Stolen Words

Lying on the floor near the back of his bar, the old man coughed and gasped for air.

In his 60s, the man's face was well wrinkled, and his gray hair was coned from wearing a ball-cap. The hat that had caused this effect had fallen from his head and was next to him.

“Joseph” had been operating this drinking establishment for about 20 years.

I offered him some encouragement, but there was little I could do to ease the pain caused by multiple gunshot wounds to the chest and neck.

The tavern was empty; except for the victim’s middle-aged son, who had called the police, and was standing in front of me.

Pool balls chipped and scratched lay uniformly racked in a triangle on an adjacent table ready for a next game. Empty glasses and beer bottles were scattered about on the top of the bar and on tables to the side.

Prior to being dispatched to this robbery and shooting, the night had been quiet. As a patrol unit covering the expansive area, I just happened to be close and arrived on the scene first.

No suspects to be found here; just the son who had arrived to help his father clean the tavern, and found dad lying on the ground bleeding.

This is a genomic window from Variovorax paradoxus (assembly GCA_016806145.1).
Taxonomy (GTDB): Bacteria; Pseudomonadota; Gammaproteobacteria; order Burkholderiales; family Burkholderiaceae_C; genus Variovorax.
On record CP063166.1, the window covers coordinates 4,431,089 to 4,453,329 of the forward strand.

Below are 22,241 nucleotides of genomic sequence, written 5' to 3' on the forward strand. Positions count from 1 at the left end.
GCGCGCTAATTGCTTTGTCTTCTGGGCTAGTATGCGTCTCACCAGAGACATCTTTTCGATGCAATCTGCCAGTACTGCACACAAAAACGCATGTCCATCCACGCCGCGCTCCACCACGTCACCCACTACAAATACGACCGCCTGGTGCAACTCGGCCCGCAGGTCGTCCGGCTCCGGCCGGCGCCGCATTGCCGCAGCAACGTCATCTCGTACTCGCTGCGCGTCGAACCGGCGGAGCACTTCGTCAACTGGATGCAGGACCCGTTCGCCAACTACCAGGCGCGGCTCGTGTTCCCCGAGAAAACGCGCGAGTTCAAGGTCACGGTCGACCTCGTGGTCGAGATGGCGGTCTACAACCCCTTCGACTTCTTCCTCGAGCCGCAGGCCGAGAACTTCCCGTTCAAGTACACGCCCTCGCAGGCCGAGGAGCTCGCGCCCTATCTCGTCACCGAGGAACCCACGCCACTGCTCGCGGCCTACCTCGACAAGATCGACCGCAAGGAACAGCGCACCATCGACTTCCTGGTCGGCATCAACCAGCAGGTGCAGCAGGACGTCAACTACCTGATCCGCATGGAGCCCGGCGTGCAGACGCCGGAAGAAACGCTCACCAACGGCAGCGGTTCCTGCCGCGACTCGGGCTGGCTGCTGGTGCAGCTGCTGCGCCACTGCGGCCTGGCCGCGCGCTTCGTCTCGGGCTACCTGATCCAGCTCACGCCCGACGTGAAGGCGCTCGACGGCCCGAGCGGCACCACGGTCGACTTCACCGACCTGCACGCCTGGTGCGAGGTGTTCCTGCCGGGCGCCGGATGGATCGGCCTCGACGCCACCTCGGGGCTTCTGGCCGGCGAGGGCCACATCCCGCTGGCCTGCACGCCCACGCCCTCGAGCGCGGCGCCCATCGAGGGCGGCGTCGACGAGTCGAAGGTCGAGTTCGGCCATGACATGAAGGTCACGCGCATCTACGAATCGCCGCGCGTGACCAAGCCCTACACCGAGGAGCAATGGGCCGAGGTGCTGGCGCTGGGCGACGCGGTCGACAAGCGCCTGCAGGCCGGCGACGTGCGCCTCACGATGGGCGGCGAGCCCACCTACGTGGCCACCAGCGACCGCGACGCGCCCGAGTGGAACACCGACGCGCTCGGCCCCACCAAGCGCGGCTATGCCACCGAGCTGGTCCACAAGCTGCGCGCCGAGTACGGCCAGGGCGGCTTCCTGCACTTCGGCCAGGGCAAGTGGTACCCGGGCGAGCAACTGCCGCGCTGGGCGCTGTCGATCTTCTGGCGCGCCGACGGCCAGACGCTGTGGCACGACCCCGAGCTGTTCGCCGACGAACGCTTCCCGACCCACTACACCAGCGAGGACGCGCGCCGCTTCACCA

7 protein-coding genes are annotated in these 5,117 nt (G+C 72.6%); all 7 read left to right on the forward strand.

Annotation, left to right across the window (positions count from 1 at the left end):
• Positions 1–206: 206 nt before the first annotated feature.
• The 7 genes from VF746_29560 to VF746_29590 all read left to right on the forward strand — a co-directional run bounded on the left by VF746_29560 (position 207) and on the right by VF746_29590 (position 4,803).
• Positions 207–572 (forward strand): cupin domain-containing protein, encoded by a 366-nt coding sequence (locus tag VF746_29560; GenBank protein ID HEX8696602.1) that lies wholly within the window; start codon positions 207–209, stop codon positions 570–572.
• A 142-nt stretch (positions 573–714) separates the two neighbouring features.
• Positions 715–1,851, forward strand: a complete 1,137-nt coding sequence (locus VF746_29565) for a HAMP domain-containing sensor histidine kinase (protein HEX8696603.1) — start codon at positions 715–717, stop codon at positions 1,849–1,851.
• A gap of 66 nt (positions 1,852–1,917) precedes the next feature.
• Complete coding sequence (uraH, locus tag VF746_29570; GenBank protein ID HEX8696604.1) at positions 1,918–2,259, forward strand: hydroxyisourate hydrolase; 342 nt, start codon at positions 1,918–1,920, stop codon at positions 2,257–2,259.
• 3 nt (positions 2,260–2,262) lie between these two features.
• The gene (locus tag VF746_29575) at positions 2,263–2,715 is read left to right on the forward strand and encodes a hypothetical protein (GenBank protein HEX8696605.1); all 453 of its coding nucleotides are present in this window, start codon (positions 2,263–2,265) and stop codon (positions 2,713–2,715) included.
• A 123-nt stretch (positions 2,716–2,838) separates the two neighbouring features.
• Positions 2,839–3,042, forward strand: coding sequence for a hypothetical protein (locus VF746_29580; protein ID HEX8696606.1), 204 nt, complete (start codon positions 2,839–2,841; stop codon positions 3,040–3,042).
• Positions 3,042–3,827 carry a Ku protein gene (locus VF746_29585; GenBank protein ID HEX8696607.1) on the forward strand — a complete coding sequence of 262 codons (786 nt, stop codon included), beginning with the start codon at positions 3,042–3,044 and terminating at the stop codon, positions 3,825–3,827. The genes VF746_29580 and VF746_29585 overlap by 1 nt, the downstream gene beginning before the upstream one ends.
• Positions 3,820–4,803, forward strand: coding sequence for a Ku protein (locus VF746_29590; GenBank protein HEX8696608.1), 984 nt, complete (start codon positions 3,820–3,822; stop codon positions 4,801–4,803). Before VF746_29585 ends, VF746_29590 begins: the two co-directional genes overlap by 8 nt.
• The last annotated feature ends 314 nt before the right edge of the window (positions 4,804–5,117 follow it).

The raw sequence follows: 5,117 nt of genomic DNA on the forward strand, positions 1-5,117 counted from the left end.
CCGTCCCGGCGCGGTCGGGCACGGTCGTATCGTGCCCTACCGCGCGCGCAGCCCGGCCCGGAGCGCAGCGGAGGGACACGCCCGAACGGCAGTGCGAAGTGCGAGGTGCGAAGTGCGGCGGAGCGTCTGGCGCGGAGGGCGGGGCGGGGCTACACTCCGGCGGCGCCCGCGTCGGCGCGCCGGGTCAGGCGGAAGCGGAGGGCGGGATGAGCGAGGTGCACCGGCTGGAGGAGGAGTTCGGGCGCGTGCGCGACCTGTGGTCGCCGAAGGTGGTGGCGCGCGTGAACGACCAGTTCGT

“Who did this to you Joseph?” I asked the victim in a loud and authoritative voice.


The man’s eyes closed. He turned his head toward me, and with all the strength he could muster replied: “Two guys...masks.”

“What did they say to you?”

“Which way did they leave?”

“Do you think you have seen them before?

None of my subsequent questions to the dying man received any response.

The medical techs arrived shortly thereafter. They stabilized the victim the best they could, and transported him to a trauma center.

Joseph never regained consciousness and died a brief time later.


Whatever occupation an individual performs in life, the training can never prepare you for everything that you’ll encounter as an employee.

Policing is certainly no different. Despite the six-month academy and then four months of direct supervision, as a young officer, I was quickly exposed to the unexpected.

I did not comprehend the significance of my brief conversation with Joseph until weeks later.

It was almost as if I had stolen those last three words--there was so much more that I could have allowed him to say.

He was not able to tell any of his family members goodbye. He did not have a chance to tell his wife, his sons, or his grandchildren how much he loved them.